Aglaonema, the Chinese Evergreen

Aglaonema, the Chinese Evergreen
If you’re looking for an understated, easy to care for foliage plant, you’ll find that there are a lot of choices in the Aglaonema genus. Aglaonemas are often seen in malls, restaurants and offices in mixed planters. They are most commonly green with light green, white, or yellow markings although breeders have come up with some pretty reds and pinks as well.

Aglaonemas prefer moderate light. Avoid direct sun or deep shade and your plant will be quite happy. Light levels can affect the coloration of the leaves. Leaves will be deeper green in low light and variegation will become more pronounced if the plant receives higher light.

Use a potting mix that retains moisture but drains easily. Cheap potting mix isn’t worth the money you save if the plant doesn’t thrive in it. Keep the potting mix slightly moist, allowing it to dry out fairly well between waterings. If the soil is dry about an inch down, it is time to water. Fertilize Aglaonemas once a month during active growth with a complete fertilizer.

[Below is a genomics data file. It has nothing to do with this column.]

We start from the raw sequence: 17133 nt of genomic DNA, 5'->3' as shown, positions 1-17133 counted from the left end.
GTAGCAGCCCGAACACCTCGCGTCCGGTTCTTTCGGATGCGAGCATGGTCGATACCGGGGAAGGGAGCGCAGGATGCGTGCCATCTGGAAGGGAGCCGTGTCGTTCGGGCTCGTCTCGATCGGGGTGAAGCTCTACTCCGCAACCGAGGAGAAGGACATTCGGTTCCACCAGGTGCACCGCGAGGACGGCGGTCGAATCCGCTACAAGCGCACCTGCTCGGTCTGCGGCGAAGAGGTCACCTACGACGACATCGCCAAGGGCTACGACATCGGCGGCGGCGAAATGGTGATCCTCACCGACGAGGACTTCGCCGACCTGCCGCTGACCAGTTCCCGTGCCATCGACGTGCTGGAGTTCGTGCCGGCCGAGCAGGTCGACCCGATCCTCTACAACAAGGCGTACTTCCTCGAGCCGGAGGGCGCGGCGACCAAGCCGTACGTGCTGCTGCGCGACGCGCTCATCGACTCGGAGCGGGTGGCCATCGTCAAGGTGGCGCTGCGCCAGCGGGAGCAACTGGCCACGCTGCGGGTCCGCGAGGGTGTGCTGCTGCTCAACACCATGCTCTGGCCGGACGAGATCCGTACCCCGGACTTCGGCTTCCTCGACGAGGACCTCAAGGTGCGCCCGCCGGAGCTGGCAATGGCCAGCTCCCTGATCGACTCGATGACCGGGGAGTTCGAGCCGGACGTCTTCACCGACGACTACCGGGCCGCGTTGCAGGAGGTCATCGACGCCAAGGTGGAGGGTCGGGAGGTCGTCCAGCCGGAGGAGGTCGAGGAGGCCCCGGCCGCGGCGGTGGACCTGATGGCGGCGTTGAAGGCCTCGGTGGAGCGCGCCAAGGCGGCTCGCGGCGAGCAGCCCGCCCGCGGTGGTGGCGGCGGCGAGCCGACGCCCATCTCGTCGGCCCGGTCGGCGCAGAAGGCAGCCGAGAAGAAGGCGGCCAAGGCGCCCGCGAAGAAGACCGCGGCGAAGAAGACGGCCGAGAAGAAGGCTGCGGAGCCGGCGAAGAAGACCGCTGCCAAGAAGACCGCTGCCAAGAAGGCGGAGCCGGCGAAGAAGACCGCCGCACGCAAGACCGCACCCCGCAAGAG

It is rare for Aglaonemas to have problems with insects. They don’t attract pests, although mealy bugs will occasionally take advantage of a neglected plant. Mealy bugs look like small fluffs of cotton and are usually found in crevices and creases of plants: where leaves are connected to the plant or where new leaves are emerging, for instance. If you check the plant over thoroughly before purchasing it is unlikely that you will have pest problems.

Aglaonemas are very easy to propagate. Cuttings can be taken and rooted in water or stuck directly in moist potting mix and covered with plastic wrap to keep the humidity up. Plants can also be divided. This is best done in the spring when the plant is beginning to actively grow and put out new roots. If the plant is already growing new roots it will take to a new pot nicely. Take special care not to over-water the new plants until they have become established.

Aglaonemas are in the Araceae plant family, alongside Elephant Ears, Philodendron and Dumb Cane. This means that they contain calcium oxalate crystals which can cause skin irritation and are extremely painful if eaten. Keep these plants away from nibbling pets and curious children to be safe. Like other Arums, Aglaonemas also flower. They have the typical spadix and spathe flower like the popular Peace Lily. Most Aglaonemas do not have an attractive flower and it can be removed if so desired.

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